A Carolina Sphinx moth feeds at blooming four o’clocks as night falls. (Photo/Terry Johnson)

One thing that I have learned over the years is that many of my wildlife neighbors are opportunists. As such, they take advantage of whatever food sources are available to them at any given time. Currently, since four o’clock are in full bloom, a handful of nectar feeders are homing in on this colorful garden favorite.

Four o’ clocks are well known to Monroe County gardeners, having graced local backyards for generations. However, I have noticed that, for some reason, it seems that I see them more often growing around older homes. Perhaps this is because younger generations of homeowners have been slow to embrace them.

Four o’clocks are hardy, bushy perennials that can grow upwards to four feet tall. They are easily propagated from seeds and their thick, fleshy roots.

From midsummer well into autumn, four o’clocks produce bouquets of fragrant blossoms. In fact, the plants will often bloom until autumn’s first frost. The blossoms are trumpet-shaped and are typically red, pink, yellow or white.

It is believed that this flowering plant earned its name from the fact its blossoms open in mid afternoon and don’t close until the next morning.

My wife and I have been growing four o’clocks for years and have found that the only thing that we don’t like about them is that they will easily reseed. Indeed, unless you keep them at bay, they will quickly take over a bed containing other flowers. With that in mind, I recommend if you start growing four o’clocks, plant them in a garden by themselves.

For the last few weeks, we have enjoyed watching cloudless sulphur butterflies, ruby-throated hummingbirds and Carolina sphinx moths feeding at four o’clock blooms. While some cloudless sulphurs and hummingbirds try to feed at the closed flowers throughout the day, most of the feeding activity doesn’t really get going until shadows begin to fall across our backyard. As the shadows lengthen, four o’clock blooms begin to unfurl.

Once the beautiful flowers open up, cloudless sulphurs fly in, land on a bloom, and begin feeding. It is fascinating to watch a cloudless sulphur thrust its long proboscis as deep as it can into the throat of a four o’clock blossom. In an effort to get every last drop of nectar out of it, the butterfly will often stick its entire head into the mouth of the flower.

Rubythroats employ a different feeding strategy. Hummingbirds dart up to a flower and poke their long bills and tongues deep into the deepest recesses of the blooms they visit.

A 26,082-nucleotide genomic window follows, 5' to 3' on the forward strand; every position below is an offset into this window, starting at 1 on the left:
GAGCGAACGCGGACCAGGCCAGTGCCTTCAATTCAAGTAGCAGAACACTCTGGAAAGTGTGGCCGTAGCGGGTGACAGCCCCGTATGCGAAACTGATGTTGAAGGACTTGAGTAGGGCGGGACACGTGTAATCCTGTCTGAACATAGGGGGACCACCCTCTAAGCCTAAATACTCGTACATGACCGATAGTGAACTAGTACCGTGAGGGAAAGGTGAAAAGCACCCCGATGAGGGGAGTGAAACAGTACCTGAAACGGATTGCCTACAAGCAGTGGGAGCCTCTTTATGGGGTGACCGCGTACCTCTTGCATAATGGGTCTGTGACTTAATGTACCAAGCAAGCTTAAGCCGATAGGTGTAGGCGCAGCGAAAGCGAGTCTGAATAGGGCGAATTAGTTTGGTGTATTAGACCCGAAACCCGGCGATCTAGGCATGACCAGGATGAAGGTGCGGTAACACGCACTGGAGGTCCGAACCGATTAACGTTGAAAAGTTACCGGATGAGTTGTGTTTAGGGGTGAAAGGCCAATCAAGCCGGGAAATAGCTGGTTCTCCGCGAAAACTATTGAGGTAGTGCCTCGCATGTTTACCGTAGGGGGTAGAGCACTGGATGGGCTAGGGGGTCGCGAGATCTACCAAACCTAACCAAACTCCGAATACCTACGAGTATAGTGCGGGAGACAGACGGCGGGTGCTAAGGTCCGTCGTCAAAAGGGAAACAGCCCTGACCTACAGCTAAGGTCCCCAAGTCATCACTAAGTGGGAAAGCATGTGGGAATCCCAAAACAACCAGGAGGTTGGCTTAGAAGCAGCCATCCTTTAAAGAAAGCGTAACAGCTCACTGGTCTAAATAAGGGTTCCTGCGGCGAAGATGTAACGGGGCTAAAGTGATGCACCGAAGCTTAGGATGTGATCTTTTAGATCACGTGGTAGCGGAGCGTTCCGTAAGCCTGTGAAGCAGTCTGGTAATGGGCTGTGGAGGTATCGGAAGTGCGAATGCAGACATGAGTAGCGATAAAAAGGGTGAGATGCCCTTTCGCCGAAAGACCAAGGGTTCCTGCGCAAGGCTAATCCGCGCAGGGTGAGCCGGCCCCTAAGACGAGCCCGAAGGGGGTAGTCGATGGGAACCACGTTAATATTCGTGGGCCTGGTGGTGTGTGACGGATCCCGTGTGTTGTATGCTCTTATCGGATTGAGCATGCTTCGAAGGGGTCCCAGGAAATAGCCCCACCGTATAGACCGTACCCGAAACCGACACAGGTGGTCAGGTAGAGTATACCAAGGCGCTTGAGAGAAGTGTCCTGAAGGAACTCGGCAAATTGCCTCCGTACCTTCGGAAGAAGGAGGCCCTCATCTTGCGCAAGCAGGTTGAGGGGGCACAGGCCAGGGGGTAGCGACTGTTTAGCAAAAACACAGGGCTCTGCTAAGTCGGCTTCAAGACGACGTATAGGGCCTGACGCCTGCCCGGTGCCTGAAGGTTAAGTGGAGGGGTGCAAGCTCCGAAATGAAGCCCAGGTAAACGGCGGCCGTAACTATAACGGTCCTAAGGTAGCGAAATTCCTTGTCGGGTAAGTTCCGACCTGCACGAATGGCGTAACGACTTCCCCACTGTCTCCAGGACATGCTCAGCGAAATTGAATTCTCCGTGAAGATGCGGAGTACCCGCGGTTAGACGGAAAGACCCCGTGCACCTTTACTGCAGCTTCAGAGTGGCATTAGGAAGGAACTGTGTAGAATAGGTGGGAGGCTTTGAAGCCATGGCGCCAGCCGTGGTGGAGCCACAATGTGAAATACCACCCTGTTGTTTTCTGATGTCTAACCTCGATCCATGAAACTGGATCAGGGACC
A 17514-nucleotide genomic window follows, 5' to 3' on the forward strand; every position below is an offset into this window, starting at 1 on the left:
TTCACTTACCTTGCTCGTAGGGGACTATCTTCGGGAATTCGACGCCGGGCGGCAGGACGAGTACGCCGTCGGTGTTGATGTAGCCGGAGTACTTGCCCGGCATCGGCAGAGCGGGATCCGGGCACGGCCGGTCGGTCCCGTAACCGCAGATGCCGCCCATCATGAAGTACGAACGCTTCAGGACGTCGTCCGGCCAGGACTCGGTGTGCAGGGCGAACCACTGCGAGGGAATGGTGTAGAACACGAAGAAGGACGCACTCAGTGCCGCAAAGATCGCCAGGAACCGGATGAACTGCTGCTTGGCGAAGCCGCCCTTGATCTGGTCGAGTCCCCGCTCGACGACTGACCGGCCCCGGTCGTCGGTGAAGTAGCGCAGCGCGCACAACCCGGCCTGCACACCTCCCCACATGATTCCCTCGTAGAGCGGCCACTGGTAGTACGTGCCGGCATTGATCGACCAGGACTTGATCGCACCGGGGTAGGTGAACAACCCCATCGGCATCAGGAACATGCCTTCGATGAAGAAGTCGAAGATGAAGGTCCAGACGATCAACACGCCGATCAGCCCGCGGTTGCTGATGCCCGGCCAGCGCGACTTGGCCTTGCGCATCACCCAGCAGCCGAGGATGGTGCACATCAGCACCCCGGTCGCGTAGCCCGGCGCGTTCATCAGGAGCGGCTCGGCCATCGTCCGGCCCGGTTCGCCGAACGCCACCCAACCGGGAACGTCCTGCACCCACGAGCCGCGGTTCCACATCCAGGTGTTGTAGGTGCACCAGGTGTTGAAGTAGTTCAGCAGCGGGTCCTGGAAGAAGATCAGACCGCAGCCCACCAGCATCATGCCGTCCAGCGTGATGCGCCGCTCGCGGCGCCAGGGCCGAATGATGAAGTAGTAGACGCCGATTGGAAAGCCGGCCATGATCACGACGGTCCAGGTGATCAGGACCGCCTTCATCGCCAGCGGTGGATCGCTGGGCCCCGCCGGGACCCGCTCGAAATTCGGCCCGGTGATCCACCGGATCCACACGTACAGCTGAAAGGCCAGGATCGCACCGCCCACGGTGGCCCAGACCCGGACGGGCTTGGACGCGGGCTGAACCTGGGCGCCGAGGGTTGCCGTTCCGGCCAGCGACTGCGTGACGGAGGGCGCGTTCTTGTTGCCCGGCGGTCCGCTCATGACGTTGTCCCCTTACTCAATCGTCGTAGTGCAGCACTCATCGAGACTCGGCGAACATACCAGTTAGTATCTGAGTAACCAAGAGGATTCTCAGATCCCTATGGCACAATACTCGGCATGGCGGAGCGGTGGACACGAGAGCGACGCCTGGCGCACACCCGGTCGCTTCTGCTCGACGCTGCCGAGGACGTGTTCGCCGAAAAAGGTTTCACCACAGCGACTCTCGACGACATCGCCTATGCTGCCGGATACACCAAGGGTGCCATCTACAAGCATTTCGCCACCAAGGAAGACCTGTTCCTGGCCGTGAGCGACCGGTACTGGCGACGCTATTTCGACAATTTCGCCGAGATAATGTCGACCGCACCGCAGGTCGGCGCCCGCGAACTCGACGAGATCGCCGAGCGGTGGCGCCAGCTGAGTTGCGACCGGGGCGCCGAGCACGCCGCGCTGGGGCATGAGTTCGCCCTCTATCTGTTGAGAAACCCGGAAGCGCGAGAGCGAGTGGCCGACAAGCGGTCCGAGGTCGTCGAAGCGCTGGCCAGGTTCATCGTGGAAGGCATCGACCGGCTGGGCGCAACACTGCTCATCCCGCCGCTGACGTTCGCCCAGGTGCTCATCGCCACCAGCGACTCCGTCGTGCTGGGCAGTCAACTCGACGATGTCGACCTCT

Just before dark, after both the cloudless sulphurs and ruby-throated hummingbirds have called it a day, the final act of this wildlife drama begins. Suddenly out of nowhere a moth that seems to be even larger than a hummingbird appears and hovers briefly in front of flower after flower. Since its proboscis is much longer than that of a cloudless sulphur and the bill of a hummingbird, the feeding moth never does get as close to a flower as the cloudless sulphur or hummingbird. This is the Carolina sphinx, one of a number of moths we often call hummingbird moths.

Some nights only one or two moths will appear. This summer the most that we have seen in one evening has been five.

These feeding forays will continue until well after the sun sets. Consequently, it is difficult to discern any of the moth’s detail.

However, since these large moths are remarkably tame, you can photograph them using a camera equipped with a flash. If you have a difficult time telling when a moth is in front of your camera lens, hold your camera in one hand and a small hand-held light it the other. Direct the flashlight’s beam on a feeding moth, move the camera in position and snap a picture. With a little practice you will find that it is easier than you think.

If you get lucky, you will be able to study the moth that you photograph. While there are other moths that are drawn to four o’clock blooms, you will know the Carolina sphinx when you see it. This moth has six pairs of large yellow spots running down its abdomen. The moth’s wings will be gray and display white and black markings.

Although you might not be familiar with adult Carolina sphinx moths, if you raise tomatoes I am sure that you have met its caterpillar a time or two. Carolina sphinx caterpillars will dine on the stems, leaves and fruit of tomatoes. It also feeds on tobacco and potato plants. However, most never bother crop plants. These caterpillars eat ground cherry and members of the nightshade family.

These caterpillars are large, sometimes as big around as your finger. They are green and marked with seven diagonal white lines. They also sport red horns.

If you have four o’clocks blooming in your backyard, I urge you to spend a few minutes late one evening looking for the nighttime flight of the Carolina sphinx. If you don’t have any four o’clocks gracing your yard, plant some and next summer you will have an excellent chance of discovering why four o’clock time is so special.

Terry Johnson is the retired Program Manager of the Georgia Nongame-Endangered Wildlife Program. He has written an informative column for the Reporter for many years.